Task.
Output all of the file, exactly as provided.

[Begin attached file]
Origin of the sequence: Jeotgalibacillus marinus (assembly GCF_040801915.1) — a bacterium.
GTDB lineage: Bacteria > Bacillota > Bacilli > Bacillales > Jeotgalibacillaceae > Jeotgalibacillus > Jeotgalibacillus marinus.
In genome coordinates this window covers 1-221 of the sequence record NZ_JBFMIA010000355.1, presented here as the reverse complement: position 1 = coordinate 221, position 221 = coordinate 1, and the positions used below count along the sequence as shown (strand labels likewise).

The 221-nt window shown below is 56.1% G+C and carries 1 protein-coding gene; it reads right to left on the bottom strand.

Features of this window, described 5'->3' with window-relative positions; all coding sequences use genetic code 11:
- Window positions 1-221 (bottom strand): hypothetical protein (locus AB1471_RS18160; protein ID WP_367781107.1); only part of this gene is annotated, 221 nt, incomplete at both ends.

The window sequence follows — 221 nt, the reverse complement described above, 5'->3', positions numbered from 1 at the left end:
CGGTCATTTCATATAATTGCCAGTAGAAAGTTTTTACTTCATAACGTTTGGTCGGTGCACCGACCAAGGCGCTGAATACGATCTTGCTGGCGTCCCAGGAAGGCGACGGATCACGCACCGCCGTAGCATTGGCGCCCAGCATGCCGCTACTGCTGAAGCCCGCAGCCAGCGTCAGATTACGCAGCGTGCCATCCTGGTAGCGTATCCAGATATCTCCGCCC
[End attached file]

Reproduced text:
Origin of the sequence: Jeotgalibacillus marinus (assembly GCF_040801915.1) — a bacterium.
GTDB lineage: Bacteria > Bacillota > Bacilli > Bacillales > Jeotgalibacillaceae > Jeotgalibacillus > Jeotgalibacillus marinus.
In genome coordinates this window covers 1-221 of the sequence record NZ_JBFMIA010000355.1, presented here as the reverse complement: position 1 = coordinate 221, position 221 = coordinate 1, and the positions used below count along the sequence as shown (strand labels likewise).

The 221-nt window shown below is 56.1% G+C and carries 1 protein-coding gene; it reads right to left on the bottom strand.

Features of this window, described 5'->3' with window-relative positions; all coding sequences use genetic code 11:
- Window positions 1-221 (bottom strand): hypothetical protein (locus AB1471_RS18160; protein ID WP_367781107.1); only part of this gene is annotated, 221 nt, incomplete at both ends.

The window sequence follows — 221 nt, the reverse complement described above, 5'->3', positions numbered from 1 at the left end:
CGGTCATTTCATATAATTGCCAGTAGAAAGTTTTTACTTCATAACGTTTGGTCGGTGCACCGACCAAGGCGCTGAATACGATCTTGCTGGCGTCCCAGGAAGGCGACGGATCACGCACCGCCGTAGCATTGGCGCCCAGCATGCCGCTACTGCTGAAGCCCGCAGCCAGCGTCAGATTACGCAGCGTGCCATCCTGGTAGCGTATCCAGATATCTCCGCCC